Seems they've come up with nice elegant way of dealing with the whole corner problem verses edge collision on a plane problem. I'm not entirely convinced all the extra work and calculations are fully justified though since with all the extra resolution being added to environments due to advancements in graphics capabilities, collision systems have a hard time using these same meshes and keeping up. Therefore its quite common to have simplified collision meshes and its possible to sort out most of your problems here, things like taking out door frames and replacing stairs for slopes etc.

Give it a go and see it if it works for you, if not try something else. Thats the best advice I can give ^_^

PS: Even ellipses will still give you the 'standing on tip-toes' look on a slope I imagine haphazard. I still recommend shooting rays for determining character height.

[Edited by - Motorherp on June 9, 2006 12:04:00 PM]

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The only problem is he'll be hovering above the ground, noticably, which with an OBB he'll be more fixed to the ground, and most likely won't be hovering.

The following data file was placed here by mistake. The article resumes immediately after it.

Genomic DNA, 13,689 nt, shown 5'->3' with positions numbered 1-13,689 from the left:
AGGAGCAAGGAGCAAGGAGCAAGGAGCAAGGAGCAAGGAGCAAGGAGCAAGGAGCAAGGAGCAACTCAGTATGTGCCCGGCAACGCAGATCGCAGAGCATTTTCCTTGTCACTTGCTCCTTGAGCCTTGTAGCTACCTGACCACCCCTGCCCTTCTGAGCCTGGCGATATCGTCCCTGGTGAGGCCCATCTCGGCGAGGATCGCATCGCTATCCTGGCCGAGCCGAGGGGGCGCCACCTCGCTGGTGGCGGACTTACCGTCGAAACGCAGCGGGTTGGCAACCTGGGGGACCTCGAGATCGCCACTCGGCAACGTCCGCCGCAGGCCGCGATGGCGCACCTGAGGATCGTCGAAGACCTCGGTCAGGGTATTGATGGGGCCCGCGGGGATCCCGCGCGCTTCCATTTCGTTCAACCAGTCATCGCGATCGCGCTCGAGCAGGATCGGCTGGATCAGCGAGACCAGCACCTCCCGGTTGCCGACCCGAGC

But it seems that the ellipsiod is better for collisions, would it be better to have the ellipsiod, cut off at the feet?

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Quote:
 Original post by TheC00L1The only problem is he'll be hovering above the ground, noticably, which with an OBB he'll be more fixed to the ground, and most likely won't be hovering.But it seems that the ellipsiod is better for collisions, would it be better to have the ellipsiod, cut off at the feet?
In my experience at least an ellipsoid is a good choice for this kind of motion. To keep his feet on the ground, just size the ellipsoid so that its bottom corresponds with floor level. This might result though in some small part of the model being outside the ellipsoid (which may or may not be a problem for you).

There's a good article by Kasper Fauerby on swept ellipsoid collision detection and response, with code, that covers this. The only problem is (and apologies to Kasper if I'm misrepresenting here), the algorithm that the article proposes requires some tweaking and additions to give acceptable real-world results. I can elaborate on that if needed.

Another possibly useful bit of info is that most FPSs of the Quake era and on use AABBs for object representation. This does result in objects having different 'profiles' depending on what direction they're moving, but anyone who's played these games can attest that this is hardly noticable. The big advantage here (and this holds for ellipsoids in this context as well) is that unlike OBBs, AABBs are invariant under rotation of the object. This means that if you're standing next to an obstacle, you can rotate the object freely without worrying about collision response.